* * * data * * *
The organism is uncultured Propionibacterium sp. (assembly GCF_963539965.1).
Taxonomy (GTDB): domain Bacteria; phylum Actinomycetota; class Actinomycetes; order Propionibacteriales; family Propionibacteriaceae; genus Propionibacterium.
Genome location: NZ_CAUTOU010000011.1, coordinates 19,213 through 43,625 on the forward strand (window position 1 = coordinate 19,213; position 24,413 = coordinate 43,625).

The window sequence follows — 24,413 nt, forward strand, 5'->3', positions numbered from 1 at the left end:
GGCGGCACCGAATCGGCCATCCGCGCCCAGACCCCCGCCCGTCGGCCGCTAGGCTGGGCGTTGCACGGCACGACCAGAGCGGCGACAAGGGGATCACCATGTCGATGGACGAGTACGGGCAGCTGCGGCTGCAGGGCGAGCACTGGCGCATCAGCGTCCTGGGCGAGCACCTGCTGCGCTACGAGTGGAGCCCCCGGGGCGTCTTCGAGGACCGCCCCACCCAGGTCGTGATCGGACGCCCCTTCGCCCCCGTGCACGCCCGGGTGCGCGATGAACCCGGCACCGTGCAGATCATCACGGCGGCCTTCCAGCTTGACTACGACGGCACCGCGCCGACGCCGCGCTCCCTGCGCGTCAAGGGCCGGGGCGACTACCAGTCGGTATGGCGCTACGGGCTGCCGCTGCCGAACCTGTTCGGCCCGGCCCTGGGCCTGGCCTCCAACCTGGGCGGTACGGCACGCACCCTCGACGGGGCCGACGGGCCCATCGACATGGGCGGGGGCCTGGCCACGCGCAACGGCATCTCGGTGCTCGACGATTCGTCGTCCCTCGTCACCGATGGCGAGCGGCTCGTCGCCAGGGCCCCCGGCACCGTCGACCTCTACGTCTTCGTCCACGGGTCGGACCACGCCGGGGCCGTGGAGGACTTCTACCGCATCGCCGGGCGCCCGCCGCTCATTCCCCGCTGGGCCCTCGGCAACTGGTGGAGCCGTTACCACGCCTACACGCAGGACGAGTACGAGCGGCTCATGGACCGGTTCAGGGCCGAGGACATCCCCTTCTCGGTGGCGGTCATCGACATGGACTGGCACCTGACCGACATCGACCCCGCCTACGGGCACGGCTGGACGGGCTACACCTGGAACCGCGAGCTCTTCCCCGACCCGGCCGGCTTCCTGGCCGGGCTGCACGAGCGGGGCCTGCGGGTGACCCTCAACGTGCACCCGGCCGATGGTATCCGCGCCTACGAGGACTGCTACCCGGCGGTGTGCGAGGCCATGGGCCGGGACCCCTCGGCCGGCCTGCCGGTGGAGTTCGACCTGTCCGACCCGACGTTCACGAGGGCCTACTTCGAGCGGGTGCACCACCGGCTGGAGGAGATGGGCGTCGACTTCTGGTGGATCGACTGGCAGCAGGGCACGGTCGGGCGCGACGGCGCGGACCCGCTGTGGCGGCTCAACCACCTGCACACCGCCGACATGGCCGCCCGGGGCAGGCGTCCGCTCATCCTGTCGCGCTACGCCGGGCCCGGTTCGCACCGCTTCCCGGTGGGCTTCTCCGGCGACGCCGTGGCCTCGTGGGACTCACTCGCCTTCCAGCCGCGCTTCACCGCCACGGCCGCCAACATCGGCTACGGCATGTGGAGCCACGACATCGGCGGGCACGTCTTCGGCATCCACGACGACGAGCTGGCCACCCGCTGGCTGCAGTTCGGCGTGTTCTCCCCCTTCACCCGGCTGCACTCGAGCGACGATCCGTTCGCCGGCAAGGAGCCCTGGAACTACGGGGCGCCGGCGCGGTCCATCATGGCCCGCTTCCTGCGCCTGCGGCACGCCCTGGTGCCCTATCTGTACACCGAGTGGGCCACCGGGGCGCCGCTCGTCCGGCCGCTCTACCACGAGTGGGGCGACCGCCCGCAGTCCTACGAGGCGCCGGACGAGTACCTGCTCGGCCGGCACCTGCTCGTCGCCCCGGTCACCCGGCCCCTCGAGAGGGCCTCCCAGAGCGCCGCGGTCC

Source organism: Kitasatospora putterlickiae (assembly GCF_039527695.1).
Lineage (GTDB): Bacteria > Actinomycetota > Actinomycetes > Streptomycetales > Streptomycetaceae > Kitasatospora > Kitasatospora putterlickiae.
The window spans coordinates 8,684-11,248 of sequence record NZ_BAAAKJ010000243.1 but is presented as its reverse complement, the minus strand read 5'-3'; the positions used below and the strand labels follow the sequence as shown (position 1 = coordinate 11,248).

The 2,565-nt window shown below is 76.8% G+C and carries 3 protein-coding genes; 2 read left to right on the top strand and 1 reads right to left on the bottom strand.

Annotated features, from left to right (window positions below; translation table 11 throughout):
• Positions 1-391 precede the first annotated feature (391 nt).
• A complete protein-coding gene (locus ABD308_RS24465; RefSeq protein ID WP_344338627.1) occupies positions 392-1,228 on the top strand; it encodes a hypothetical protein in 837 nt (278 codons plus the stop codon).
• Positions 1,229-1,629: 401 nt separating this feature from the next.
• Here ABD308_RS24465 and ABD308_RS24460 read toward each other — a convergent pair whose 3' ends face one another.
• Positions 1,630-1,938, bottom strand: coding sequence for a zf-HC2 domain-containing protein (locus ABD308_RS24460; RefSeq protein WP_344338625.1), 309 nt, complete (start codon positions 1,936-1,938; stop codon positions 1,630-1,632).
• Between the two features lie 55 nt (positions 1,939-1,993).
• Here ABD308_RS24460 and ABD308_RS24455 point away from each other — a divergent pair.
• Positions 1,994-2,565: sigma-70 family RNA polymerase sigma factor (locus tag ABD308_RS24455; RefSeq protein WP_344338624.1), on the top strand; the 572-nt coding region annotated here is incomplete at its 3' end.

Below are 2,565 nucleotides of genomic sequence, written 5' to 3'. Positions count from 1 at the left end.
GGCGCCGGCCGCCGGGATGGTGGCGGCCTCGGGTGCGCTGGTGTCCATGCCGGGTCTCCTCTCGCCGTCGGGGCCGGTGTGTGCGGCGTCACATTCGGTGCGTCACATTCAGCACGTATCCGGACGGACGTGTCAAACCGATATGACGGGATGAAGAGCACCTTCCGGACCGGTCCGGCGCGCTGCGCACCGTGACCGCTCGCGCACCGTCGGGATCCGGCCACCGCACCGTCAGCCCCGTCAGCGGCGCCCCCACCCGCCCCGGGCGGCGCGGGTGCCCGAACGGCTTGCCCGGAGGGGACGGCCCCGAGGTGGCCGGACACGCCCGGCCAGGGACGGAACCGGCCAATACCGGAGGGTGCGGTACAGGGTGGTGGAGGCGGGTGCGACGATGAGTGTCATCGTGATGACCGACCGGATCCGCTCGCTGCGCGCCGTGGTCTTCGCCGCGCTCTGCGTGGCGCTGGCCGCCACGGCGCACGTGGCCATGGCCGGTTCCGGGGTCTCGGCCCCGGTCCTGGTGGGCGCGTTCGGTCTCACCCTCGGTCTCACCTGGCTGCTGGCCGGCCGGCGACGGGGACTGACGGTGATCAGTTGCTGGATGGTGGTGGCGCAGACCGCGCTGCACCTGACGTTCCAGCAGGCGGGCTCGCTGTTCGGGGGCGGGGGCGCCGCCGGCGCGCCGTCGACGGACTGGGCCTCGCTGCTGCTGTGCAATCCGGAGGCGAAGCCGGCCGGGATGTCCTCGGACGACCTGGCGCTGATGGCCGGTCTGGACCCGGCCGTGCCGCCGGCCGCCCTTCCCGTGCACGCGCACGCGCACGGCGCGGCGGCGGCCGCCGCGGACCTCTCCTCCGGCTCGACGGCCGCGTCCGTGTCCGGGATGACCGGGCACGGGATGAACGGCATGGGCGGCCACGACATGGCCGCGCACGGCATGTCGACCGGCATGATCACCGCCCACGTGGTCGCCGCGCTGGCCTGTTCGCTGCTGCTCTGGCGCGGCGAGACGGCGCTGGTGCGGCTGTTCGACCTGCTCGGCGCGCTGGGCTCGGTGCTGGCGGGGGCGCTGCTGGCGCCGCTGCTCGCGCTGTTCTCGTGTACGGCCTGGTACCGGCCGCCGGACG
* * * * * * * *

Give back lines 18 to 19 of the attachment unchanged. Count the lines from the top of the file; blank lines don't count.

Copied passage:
• Positions 1,994-2,565: sigma-70 family RNA polymerase sigma factor (locus tag ABD308_RS24455; RefSeq protein WP_344338624.1), on the top strand; the 572-nt coding region annotated here is incomplete at its 3' end.

Below are 2,565 nucleotides of genomic sequence, written 5' to 3'. Positions count from 1 at the left end.